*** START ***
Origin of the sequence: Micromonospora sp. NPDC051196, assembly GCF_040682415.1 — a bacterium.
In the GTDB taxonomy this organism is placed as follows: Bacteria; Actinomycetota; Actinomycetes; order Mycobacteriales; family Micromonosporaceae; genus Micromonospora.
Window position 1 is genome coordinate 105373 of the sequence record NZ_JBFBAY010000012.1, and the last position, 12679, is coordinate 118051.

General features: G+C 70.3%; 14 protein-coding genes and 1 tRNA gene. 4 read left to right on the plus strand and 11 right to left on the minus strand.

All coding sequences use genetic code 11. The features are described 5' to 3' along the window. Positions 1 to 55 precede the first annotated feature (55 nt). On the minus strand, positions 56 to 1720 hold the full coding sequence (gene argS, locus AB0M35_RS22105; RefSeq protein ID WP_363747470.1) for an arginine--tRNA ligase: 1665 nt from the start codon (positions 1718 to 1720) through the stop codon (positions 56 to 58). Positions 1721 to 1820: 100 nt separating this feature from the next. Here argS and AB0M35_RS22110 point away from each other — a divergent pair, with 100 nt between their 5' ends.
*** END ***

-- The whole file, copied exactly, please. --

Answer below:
Origin of the sequence: Micromonospora sp. NPDC051196, assembly GCF_040682415.1 — a bacterium.
In the GTDB taxonomy this organism is placed as follows: Bacteria; Actinomycetota; Actinomycetes; order Mycobacteriales; family Micromonosporaceae; genus Micromonospora.
Window position 1 is genome coordinate 105373 of the sequence record NZ_JBFBAY010000012.1, and the last position, 12679, is coordinate 118051.

General features: G+C 70.3%; 14 protein-coding genes and 1 tRNA gene. 4 read left to right on the plus strand and 11 right to left on the minus strand.

All coding sequences use genetic code 11. The features are described 5' to 3' along the window. Positions 1 to 55 precede the first annotated feature (55 nt). On the minus strand, positions 56 to 1720 hold the full coding sequence (gene argS, locus AB0M35_RS22105; RefSeq protein ID WP_363747470.1) for an arginine--tRNA ligase: 1665 nt from the start codon (positions 1718 to 1720) through the stop codon (positions 56 to 58). Positions 1721 to 1820: 100 nt separating this feature from the next. Here argS and AB0M35_RS22110 point away from each other — a divergent pair, with 100 nt between their 5' ends.